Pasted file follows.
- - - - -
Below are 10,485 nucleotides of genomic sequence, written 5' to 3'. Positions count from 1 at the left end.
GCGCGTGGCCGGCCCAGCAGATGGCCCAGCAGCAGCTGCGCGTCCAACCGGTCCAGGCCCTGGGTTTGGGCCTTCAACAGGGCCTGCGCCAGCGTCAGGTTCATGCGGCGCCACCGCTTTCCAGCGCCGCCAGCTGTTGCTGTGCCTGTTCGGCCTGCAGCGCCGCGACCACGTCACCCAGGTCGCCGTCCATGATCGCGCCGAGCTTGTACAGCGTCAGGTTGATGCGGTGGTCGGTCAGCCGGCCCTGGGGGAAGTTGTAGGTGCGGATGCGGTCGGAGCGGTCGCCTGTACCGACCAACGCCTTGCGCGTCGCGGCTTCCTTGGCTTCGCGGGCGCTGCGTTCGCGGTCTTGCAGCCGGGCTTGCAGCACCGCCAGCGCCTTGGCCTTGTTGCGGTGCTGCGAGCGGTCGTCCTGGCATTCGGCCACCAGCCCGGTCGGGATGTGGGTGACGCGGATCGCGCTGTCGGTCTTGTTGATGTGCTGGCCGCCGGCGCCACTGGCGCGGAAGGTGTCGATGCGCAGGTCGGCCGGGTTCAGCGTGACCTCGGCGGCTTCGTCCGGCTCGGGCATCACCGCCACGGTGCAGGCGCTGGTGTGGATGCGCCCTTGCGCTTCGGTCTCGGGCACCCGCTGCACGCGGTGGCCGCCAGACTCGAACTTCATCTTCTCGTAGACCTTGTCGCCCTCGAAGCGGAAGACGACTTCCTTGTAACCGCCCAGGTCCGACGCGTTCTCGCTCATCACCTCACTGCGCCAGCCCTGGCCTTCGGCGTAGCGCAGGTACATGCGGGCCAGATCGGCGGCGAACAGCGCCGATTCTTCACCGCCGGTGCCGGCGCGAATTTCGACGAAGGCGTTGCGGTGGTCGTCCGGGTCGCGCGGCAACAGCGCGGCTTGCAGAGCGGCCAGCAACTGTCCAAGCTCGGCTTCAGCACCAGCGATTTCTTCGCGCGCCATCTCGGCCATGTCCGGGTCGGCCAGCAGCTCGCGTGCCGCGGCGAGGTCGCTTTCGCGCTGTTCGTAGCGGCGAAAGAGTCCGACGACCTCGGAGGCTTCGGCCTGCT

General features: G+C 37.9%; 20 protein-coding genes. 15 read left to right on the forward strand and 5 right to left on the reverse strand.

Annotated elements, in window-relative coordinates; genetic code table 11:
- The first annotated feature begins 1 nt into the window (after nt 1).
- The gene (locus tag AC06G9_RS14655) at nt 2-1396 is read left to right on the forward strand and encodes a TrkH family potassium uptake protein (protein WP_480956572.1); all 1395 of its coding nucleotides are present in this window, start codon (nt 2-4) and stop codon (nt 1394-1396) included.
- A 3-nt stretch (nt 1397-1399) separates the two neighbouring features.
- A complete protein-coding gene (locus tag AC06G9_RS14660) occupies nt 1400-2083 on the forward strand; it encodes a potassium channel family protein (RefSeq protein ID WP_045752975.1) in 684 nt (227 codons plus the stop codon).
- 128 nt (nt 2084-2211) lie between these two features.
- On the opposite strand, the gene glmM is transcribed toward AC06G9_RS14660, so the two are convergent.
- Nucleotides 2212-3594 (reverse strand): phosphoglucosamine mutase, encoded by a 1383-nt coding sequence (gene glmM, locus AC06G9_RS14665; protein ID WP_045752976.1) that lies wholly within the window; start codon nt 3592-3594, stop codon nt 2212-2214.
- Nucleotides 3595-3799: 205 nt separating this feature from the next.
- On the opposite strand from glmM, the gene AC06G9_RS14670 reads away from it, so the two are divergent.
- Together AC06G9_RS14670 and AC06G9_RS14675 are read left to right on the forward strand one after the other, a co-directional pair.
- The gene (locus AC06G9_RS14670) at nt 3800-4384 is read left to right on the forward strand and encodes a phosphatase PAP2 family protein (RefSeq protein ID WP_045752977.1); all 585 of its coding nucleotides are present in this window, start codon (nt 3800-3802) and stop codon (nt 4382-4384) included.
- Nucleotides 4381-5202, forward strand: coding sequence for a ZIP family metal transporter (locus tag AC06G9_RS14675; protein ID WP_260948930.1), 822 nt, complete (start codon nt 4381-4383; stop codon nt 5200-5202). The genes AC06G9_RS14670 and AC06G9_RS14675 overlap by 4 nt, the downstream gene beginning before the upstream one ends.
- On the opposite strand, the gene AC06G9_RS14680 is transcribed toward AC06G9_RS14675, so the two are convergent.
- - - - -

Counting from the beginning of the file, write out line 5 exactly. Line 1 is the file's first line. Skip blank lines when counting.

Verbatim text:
- The first annotated feature begins 1 nt into the window (after nt 1).